Week of Proper 18: Thursday, Year 1   13 comments

Above:  Archbishop Desmond Tutu Breaking Down at a Hearing of the South African Truth and Reconciliation Commission, April 1996

Image Source = Sunday Times

Love and Forgiveness, Whether Mutual or Not



Holy Women, Holy Men:  Celebrating the Saints (2010), of The Episcopal Church, contains an adapted two-years weekday lectionary for the Epiphany and Ordinary Time seasons from the Anglican Church of Canada.  I invite you to follow it with me.


Colossians 3:12-17 (The Jerusalem Bible):

You are God’s chosen race, his saints; he loves you, and you should be clothed in sincere compassion, in kindness and humility, gentleness and patience.  Bear with one another; forgive each other as soon as a quarrel begins.  The Lord has forgiven you; now must do the same.  Over all these clothes, to keep them together and complete them, put on love.  And may the peace of Christ reign in your hearts, because it is for this that you were called together as parts of one body.  Always be thankful.

Let the message of Christ, in all its riches, find a home with you.  Teach each other, and advise each other, in all wisdom.  With gratitude in your hearts sing psalms and hymns and inspired songs to God; and never say or do anything except in the name of the Lord Jesus, giving thanks to God the Father through him.

Psalm 150 (1979 Book of Common Prayer):

1 Hallelujah!

Praise God in his holy temple;

praise him in the firmament of his power.

2 Praise him for his mighty acts;

praise him for his excellent greatness.

3 Praise him with the blast of the ram’s-horn;

Praise him with lyre and harp.

4 Praise him with timbrel and dance;

praise him with strings and pipe.

5 Praise him with resounding cymbals;

praise him with loud-clanging cymbals.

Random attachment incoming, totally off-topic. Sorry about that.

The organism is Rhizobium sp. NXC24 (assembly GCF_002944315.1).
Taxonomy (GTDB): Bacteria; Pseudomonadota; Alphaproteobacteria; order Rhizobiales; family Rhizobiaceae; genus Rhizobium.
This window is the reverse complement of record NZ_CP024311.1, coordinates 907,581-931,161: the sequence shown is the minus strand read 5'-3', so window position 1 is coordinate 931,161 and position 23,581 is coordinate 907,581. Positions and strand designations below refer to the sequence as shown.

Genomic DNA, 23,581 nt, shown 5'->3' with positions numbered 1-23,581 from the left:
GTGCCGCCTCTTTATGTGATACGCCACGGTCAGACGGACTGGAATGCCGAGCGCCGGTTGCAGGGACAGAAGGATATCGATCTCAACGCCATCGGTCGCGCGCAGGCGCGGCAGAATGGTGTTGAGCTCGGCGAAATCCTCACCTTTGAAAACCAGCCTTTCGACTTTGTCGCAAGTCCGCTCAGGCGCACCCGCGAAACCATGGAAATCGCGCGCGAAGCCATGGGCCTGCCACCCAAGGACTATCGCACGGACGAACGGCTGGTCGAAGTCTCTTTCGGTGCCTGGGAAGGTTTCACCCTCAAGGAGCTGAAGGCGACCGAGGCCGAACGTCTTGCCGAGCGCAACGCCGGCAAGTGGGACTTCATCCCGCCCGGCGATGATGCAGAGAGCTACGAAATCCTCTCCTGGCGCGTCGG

6 Let everything that has breath

praise the LORD.


Luke 6:27-38 (The Jerusalem Bible):

[Jesus continued,]

But I say this to you who are listening:  Love your enemies, do good to those who hate you, bless those who curse you, pray for those who treat you badly.  To the man who slaps you on one cheek, present the other cheek too; to the man who takes your cloak from you, do not refuse your tunic.  Give to everyone who asks you, and do not ask for your property back from the man who robs you.  Treat others as you would like them to treat you.  If you love those who love you, what thanks can you expect?  Even sinners love those who love them.  And if you do good to those who do good to you, what thanks can you expect?  For even sinners do that much.  And if you lend to those from whom you hope to receive, what thanks can you expect?  Even sinners lend to sinners to get back the same amount.  Instead, love your enemies and do good, and lend without any hope of return.  You will have a great reward, and you will be sons of the Most High, for he himself is kind to the ungrateful and the wicked.

Be compassionate as your Father is compassionate.  Do not judge, and you will not be judged yourselves; do not condemn, and you will not be condemned yourselves; grant pardon, and you will be pardoned.  Give, and there will be gifts for you:  a full measure, pressed down, shaken together, and running over, will be poured into your lap; because the amount you measure out is the amount you will be given back.


The Collect:

Grant us, O Lord, to trust in you with all our hearts; for, as you always resist the proud who confide in their own strength, so you never forsake those who make their boast of your mercy; through Jesus Christ our Lord, who lives and reigns with you and the Holy Spirit, one God, now and for ever. Amen.


The excerpts from Luke and Colossians fit together well.  Both teach the Golden Rule.  This is an oft-quoted maxim.  Many people confess it with their lips then do not try to honor it with their lives.  And many of us who praise the Golden Rule with our words and try to live it discover quickly how difficult the follow-through can be.  We need to confess our failure to God, who is ready to forgive us.  Then we need to forgive ourselves for our weaknesses and others for theirs.  Together, ever striving to do better and trusting in God, we need to support each other in our struggles to do to others as we want them to treat us.